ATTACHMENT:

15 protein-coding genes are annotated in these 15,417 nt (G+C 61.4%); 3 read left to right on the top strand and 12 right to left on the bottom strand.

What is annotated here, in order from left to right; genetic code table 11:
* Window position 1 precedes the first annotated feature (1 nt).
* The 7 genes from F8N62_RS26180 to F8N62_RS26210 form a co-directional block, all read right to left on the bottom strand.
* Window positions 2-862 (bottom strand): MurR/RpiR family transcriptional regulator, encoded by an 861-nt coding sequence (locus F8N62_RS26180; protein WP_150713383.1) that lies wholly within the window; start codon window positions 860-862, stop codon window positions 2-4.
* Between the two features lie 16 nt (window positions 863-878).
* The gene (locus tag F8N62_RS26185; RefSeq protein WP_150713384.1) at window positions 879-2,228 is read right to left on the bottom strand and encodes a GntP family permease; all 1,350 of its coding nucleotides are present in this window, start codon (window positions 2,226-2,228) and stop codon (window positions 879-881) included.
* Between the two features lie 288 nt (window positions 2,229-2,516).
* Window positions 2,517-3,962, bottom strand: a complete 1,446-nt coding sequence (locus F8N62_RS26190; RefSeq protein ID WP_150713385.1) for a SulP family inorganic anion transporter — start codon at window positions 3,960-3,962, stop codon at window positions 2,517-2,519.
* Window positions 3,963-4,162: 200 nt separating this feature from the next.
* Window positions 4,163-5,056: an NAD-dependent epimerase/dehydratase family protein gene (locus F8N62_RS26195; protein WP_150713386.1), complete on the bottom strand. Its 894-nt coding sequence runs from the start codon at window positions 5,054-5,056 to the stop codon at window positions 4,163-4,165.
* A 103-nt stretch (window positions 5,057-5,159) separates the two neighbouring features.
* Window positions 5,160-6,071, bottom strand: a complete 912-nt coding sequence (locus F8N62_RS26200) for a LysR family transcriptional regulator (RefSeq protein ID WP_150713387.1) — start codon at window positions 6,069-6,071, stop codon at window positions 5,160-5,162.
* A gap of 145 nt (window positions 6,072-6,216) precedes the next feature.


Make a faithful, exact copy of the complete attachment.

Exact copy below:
15 protein-coding genes are annotated in these 15,417 nt (G+C 61.4%); 3 read left to right on the top strand and 12 right to left on the bottom strand.

What is annotated here, in order from left to right; genetic code table 11:
* Window position 1 precedes the first annotated feature (1 nt).
* The 7 genes from F8N62_RS26180 to F8N62_RS26210 form a co-directional block, all read right to left on the bottom strand.
* Window positions 2-862 (bottom strand): MurR/RpiR family transcriptional regulator, encoded by an 861-nt coding sequence (locus F8N62_RS26180; protein WP_150713383.1) that lies wholly within the window; start codon window positions 860-862, stop codon window positions 2-4.
* Between the two features lie 16 nt (window positions 863-878).
* The gene (locus tag F8N62_RS26185; RefSeq protein WP_150713384.1) at window positions 879-2,228 is read right to left on the bottom strand and encodes a GntP family permease; all 1,350 of its coding nucleotides are present in this window, start codon (window positions 2,226-2,228) and stop codon (window positions 879-881) included.
* Between the two features lie 288 nt (window positions 2,229-2,516).
* Window positions 2,517-3,962, bottom strand: a complete 1,446-nt coding sequence (locus F8N62_RS26190; RefSeq protein ID WP_150713385.1) for a SulP family inorganic anion transporter — start codon at window positions 3,960-3,962, stop codon at window positions 2,517-2,519.
* Window positions 3,963-4,162: 200 nt separating this feature from the next.
* Window positions 4,163-5,056: an NAD-dependent epimerase/dehydratase family protein gene (locus F8N62_RS26195; protein WP_150713386.1), complete on the bottom strand. Its 894-nt coding sequence runs from the start codon at window positions 5,054-5,056 to the stop codon at window positions 4,163-4,165.
* A 103-nt stretch (window positions 5,057-5,159) separates the two neighbouring features.
* Window positions 5,160-6,071, bottom strand: a complete 912-nt coding sequence (locus F8N62_RS26200) for a LysR family transcriptional regulator (RefSeq protein ID WP_150713387.1) — start codon at window positions 6,069-6,071, stop codon at window positions 5,160-5,162.
* A gap of 145 nt (window positions 6,072-6,216) precedes the next feature.